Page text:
Publius “resolved to render the government, as well as himself . . . familiar and pleasant to the people” rather than terrible “and . . . to show, in the strongest way, the republican foundation of the government.”  He reconstructed the Senate and promulgated popular laws.  Among other acts, Publius exempted widows and orphans from paying tribute-money (i.e., taxes), established an independent treasury in the temple of Saturn, “and granted the people the liberty of choosing two young men as treasurers.”  He also decreed that any Roman could become a consul and that patricians would suffer harsher punishments than plebeians for disobeying a consul.  The people, “submitting with satisfaction,” expressed their admiration by calling him “Publicola” (also “Poplicola), meaning people-lover, people-pleaser, people-minder, or friend of the people.

Although he was said to be generally mild and moderate in governing, Publius did institute, wrote Plutarch, “one excessive punishment; he made it lawful without trial to take away any man’s life that aspired to a tyranny”; that is, a man who usurped a public office without popular election could be executed or slain by a citizen.

However, monarchists still opposed Publius and make trouble for Rome.  Publius had many rivals during his life, and his authority waxed and waned as a result.  Near the end of his life, though, he was chosen to be consul for “the fourth time, when a confederacy of the Sabines and Latins threatened a war.”  Publius made peace with a portion of the Sabines—“people of the quietest and steadiest temper of all the Sabines”—and welcomed 5,000 Sabine families into Rome, immediately giving them the right to vote and allotting each family two acres of land by the river Anio.  The remaining Sabines and Latins besieged Rome, but Publius defeated them.  He delivered the enemies of Rome “lame and blind. . .to be dispatched by their swords.  From the spoil and prisoners, great wealth accrued to the people” of Rome, and the people apparently rewarded Publius with a home atop the Palatine Hill.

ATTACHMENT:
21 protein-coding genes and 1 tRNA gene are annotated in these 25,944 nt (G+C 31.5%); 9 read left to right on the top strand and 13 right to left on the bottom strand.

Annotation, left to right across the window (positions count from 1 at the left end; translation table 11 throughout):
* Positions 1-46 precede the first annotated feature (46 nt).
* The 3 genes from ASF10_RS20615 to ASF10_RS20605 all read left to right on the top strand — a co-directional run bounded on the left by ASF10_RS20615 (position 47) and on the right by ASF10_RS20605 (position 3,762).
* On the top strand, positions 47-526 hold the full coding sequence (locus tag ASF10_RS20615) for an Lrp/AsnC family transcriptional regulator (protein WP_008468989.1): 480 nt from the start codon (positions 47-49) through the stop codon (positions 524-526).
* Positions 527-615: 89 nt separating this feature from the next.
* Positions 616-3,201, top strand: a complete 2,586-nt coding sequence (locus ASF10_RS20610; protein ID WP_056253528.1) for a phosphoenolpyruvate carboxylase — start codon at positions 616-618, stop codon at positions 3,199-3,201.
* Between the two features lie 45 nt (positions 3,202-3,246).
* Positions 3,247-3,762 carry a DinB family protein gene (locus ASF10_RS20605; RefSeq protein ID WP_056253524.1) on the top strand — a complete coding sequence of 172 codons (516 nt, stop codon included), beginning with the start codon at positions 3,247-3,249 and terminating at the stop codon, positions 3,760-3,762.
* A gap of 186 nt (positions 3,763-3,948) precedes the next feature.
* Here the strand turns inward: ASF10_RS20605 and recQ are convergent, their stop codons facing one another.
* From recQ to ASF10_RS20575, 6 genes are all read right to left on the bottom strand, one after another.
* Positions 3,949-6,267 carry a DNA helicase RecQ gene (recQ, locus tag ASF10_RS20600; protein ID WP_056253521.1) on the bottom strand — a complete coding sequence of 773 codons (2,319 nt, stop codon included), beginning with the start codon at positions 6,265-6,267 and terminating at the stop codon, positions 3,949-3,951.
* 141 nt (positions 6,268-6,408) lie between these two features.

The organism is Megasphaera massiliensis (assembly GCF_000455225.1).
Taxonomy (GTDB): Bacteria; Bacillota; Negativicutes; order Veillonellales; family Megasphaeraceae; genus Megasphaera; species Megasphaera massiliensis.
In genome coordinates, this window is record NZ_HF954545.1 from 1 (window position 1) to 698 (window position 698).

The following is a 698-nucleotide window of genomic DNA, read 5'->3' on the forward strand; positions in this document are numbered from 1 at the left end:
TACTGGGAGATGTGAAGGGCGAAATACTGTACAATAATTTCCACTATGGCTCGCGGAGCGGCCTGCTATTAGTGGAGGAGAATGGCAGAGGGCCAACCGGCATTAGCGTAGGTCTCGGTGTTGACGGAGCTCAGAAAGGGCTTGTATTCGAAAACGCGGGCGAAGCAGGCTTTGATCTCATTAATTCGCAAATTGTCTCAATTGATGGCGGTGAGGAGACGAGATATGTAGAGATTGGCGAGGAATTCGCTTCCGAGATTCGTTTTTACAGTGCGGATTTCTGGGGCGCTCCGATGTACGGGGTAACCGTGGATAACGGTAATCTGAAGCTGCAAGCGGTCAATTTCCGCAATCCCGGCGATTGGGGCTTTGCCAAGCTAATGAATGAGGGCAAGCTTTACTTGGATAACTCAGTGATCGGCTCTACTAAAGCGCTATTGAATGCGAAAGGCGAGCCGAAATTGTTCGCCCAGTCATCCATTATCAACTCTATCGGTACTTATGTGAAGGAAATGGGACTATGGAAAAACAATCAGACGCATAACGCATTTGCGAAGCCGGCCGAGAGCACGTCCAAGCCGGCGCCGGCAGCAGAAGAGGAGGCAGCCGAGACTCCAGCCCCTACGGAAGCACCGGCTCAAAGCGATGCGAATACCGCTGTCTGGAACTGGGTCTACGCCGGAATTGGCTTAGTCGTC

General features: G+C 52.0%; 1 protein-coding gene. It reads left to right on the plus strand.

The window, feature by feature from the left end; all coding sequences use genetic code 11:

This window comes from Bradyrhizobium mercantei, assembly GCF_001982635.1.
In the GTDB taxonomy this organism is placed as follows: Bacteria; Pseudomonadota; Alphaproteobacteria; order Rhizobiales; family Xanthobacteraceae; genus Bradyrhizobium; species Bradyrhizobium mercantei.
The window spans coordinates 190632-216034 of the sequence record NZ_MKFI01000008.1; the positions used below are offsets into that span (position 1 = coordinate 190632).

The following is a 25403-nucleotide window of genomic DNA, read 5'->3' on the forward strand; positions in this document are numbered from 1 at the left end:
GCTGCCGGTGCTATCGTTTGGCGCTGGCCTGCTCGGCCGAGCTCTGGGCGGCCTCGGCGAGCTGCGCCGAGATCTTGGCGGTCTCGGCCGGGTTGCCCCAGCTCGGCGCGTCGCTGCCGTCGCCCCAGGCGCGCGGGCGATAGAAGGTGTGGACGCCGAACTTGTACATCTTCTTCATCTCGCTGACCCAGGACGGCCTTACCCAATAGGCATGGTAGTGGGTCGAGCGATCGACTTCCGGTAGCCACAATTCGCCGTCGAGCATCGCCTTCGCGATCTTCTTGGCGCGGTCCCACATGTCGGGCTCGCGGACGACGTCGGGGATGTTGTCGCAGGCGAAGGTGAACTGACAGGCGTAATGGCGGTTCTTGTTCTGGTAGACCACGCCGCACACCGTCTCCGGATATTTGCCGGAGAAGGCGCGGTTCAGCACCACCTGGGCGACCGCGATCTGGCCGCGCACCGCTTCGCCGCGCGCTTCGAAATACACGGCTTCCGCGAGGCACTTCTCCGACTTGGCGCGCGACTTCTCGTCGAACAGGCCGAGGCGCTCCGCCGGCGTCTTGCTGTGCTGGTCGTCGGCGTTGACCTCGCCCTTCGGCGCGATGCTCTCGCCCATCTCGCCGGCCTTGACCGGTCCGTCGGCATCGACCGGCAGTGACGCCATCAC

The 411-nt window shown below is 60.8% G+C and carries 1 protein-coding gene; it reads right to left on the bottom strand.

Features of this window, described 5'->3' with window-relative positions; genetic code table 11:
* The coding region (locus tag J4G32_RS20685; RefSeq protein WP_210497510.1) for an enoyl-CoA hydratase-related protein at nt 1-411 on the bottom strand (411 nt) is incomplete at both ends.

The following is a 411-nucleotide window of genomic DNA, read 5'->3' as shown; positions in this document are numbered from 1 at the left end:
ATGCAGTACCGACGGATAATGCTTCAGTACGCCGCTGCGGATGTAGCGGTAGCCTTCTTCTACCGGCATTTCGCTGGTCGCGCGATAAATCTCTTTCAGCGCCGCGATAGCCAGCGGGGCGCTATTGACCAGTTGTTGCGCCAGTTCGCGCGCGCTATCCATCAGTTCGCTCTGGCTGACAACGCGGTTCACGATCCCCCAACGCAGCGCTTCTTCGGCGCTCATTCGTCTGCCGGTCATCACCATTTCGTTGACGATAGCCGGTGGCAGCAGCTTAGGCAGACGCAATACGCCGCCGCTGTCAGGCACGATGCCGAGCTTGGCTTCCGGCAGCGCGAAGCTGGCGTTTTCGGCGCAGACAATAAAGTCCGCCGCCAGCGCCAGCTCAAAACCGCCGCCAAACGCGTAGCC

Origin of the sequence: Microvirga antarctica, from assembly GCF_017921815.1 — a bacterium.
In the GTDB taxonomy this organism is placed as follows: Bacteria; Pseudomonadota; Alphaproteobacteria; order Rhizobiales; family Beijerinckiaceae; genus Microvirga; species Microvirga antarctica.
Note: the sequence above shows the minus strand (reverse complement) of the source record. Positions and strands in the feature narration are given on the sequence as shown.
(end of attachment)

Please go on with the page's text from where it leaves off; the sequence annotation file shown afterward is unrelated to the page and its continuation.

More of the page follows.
According to Plultarch, Publius, “having completed his triumph, and bequeathed the city to the care of the succeeding consuls, died [in about 503 B.C.E]; thus closing a life which, so far as human life may be, had been full of all that is good and honorable.”  According to Livy, in his History of Rome, Publius “was universally admitted to be first in the conduct of war and the arts of peace, but though he enjoyed such an immense reputation, his private fortune was so scanty that it could not defray the expenses of his funeral.”

The people, wrote Plutarch, “as though they had not duly rewarded his deserts when alive, but still were in his debt, decreed him a public internment, every one contributing his quadrans toward the charge; the women, besides, by private consent, mourned a whole year, a signal mark of honor to his memory.  He was buried, by the people’s desire,” in the section of Rome called Velian Hill.

It was in the light of the lessons of this Roman history that Hamilton, Madison, and Jay used “Publius” as their nom de plume for The Federalist, though Hamilton apparently made the initial choice, having already used “Publius” in 1778.

One sees in the life of Publius Valerius Publicola many themes and ideas important in the founding and later history of the United States of America, including:

  • the desire to establish and preserve liberty;
  • the desire to establish peace and union, in part to protect freedom;
  • the will to create a republican form of government accountable to the people, even if not democratic in the simple traditional sense;
  • the requirement that lawgivers appeal eloquently to the judgment of the people in founding or reconstituting a republic;
  • the need to defend a republic against enemies of liberty;
  • the need for military heroes in a republic to refrain from turning their power and prowess against their republic;
  • the need for republican leaders to be among rather than above the people;
  • the need for political leaders in a republic to enter and exit public office peacefully and through the consent of the people;
  • sensitivity to the poor, including public policies such a exemptions from taxation;
  • the manumission of slaves and the contradiction between slavery and republican government;
  • extensions of the right to vote;
  • the welcoming of immigrants, indeed, former enemies, into the republic, and, thus, openness to pluralism;
  • the naturalization of immigrants to full, equal citizenship;
  • land grants to immigrant families;
  • a public treasury controlled by the citizenry;
  • the civic obligation to place the wealth and honor of one’s republic ahead of one’s personal wealth and honor; and
  • the need for republican leaders to act today in ways that seek to ensure the future well-being of their republic.


John Kincaid
Lafayette College